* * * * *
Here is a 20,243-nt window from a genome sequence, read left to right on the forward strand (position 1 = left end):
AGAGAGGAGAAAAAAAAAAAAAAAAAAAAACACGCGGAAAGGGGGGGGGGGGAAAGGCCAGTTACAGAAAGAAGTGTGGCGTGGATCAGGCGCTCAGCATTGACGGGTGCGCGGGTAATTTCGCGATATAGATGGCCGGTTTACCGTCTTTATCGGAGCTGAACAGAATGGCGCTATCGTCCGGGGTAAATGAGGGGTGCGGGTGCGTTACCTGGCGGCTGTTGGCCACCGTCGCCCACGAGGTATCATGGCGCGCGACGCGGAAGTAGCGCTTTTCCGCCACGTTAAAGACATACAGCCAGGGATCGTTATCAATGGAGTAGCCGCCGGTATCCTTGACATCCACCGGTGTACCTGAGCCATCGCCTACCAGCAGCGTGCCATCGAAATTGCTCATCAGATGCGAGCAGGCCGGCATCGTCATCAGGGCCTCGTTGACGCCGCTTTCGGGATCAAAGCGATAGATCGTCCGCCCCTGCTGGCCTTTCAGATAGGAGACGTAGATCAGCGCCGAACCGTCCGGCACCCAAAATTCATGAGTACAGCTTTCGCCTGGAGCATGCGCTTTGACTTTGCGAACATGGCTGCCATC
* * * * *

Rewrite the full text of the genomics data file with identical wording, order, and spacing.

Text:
Here is a 20,243-nt window from a genome sequence, read left to right on the forward strand (position 1 = left end):
AGAGAGGAGAAAAAAAAAAAAAAAAAAAAACACGCGGAAAGGGGGGGGGGGGAAAGGCCAGTTACAGAAAGAAGTGTGGCGTGGATCAGGCGCTCAGCATTGACGGGTGCGCGGGTAATTTCGCGATATAGATGGCCGGTTTACCGTCTTTATCGGAGCTGAACAGAATGGCGCTATCGTCCGGGGTAAATGAGGGGTGCGGGTGCGTTACCTGGCGGCTGTTGGCCACCGTCGCCCACGAGGTATCATGGCGCGCGACGCGGAAGTAGCGCTTTTCCGCCACGTTAAAGACATACAGCCAGGGATCGTTATCAATGGAGTAGCCGCCGGTATCCTTGACATCCACCGGTGTACCTGAGCCATCGCCTACCAGCAGCGTGCCATCGAAATTGCTCATCAGATGCGAGCAGGCCGGCATCGTCATCAGGGCCTCGTTGACGCCGCTTTCGGGATCAAAGCGATAGATCGTCCGCCCCTGCTGGCCTTTCAGATAGGAGACGTAGATCAGCGCCGAACCGTCCGGCACCCAAAATTCATGAGTACAGCTTTCGCCTGGAGCATGCGCTTTGACTTTGCGAACATGGCTGCCATC